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Former City Club president in texts to Mayor Lori Lightfoot: ‘ComEd duped me’ in bribery probe tied to Madigan

Chicago Tribune logo Chicago Tribune 9/30/2021 Gregory Pratt, Chicago Tribune

The now-indicted former head of the City Club of Chicago told Mayor Lori Lightfoot last year he’d been “duped” by Commonwealth Edison and knew nothing about the utility’s alleged efforts to bribe then-House Speaker Michael Madigan.

“I was an ‘innocent bystander caught in the cross-fire,’ ” Jay Doherty texted the mayor in May 2020, as the federal investigation into the alleged bribery scheme was ramping up. “I want to explain in person.”

The next month, Doherty texted the mayor a ComEd investigation “Fact Sheet” that blamed the utility for his legal problems. He said ComEd had asked him to place four subcontractors on the payroll of his consulting company, but that he had not participated directly in their hiring and knew nothing about the work they did on the utility’s behalf.

“After 34 years of faithful and honest work for ComEd, I was stunned to learn (that) ComEd duped me, ComEd lied to me and ComEd used me,” Doherty wrote.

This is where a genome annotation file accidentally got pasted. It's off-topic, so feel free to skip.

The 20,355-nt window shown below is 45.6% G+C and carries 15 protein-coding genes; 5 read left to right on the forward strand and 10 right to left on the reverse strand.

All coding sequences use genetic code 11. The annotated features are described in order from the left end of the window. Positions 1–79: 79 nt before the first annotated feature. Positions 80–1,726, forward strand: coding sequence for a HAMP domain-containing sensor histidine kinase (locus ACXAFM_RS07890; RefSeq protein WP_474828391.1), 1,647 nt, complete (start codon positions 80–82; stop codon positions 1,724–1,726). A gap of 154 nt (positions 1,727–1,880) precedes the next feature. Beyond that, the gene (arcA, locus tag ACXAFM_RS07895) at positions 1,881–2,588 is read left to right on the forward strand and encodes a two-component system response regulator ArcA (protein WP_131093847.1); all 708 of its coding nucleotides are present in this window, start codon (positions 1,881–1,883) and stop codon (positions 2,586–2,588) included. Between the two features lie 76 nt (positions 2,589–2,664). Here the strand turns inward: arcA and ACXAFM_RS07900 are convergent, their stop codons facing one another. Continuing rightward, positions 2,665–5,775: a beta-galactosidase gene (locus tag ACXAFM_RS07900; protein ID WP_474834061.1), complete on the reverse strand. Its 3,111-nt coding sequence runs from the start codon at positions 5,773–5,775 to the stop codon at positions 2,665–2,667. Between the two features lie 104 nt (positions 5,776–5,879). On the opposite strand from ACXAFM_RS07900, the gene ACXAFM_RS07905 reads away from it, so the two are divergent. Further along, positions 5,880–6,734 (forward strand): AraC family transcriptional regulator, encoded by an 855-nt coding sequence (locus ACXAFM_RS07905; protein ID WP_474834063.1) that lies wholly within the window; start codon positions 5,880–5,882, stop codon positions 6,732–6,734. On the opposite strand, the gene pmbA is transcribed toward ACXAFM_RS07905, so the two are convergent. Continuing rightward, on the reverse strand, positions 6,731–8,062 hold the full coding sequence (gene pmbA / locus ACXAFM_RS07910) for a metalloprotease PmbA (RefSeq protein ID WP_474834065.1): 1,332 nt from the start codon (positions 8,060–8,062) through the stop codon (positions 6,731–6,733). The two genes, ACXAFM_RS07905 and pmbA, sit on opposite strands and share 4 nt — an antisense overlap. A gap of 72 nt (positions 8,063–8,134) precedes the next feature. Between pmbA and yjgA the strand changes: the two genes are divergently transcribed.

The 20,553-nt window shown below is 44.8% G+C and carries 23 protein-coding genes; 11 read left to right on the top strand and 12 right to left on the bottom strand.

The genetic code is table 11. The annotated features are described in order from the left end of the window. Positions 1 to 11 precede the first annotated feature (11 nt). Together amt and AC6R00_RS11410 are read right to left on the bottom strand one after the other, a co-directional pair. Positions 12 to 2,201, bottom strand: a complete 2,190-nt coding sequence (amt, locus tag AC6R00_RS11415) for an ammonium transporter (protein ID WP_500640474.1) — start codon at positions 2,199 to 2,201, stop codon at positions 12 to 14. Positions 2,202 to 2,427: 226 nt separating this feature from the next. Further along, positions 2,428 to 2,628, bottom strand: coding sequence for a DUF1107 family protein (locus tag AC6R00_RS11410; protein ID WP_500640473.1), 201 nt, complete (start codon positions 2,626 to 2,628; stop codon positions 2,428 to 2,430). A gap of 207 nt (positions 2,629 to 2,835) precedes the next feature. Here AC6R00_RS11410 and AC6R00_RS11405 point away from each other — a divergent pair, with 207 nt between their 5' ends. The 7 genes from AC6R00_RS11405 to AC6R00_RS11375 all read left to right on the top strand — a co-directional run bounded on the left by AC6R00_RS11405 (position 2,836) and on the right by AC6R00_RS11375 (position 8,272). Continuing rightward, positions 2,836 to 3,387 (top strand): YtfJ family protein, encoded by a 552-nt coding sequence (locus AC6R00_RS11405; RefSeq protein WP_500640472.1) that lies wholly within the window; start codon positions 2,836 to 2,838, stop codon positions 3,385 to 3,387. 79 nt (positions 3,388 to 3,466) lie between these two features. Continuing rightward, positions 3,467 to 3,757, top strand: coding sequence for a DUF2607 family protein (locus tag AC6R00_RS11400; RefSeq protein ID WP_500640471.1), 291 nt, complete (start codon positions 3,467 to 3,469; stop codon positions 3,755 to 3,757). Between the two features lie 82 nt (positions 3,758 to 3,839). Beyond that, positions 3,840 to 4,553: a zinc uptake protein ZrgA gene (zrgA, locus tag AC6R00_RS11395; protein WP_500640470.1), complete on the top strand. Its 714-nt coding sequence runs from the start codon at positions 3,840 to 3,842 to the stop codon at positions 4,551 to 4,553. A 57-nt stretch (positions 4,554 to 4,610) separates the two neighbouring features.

The mayor responded curtly: “Jay, I really cannot accept these kinds of documents from you. Please stop. It is not appropriate.”

The text messages, which were obtained by the Chicago Tribune through an open records request, show that Doherty repeatedly tried to downplay his role in the ComEd probe to the mayor even after federal agents raided the City Club’s offices in the Wrigley Building in the spring of 2019.

The texts also show that Lightfoot helped Doherty with a booking even after he was first publicly connected to the FBI probe.

Doherty, a longtime ComEd lobbyist, stepped down as president of the City Club in December 2019. He was indicted along with three others in November on bribery conspiracy charges alleging a nearly decadelong scheme to funnel money and jobs to Madigan loyalists in exchange for the speaker’s help with legislation the utility needed passed in Springfield.

The alleged scheme was first laid out in detail last year when the U.S. attorney’s office announced ComEd was being charged with bribery under a deferred prosecution agreement in which the company agreed to pay a record $200 million fine.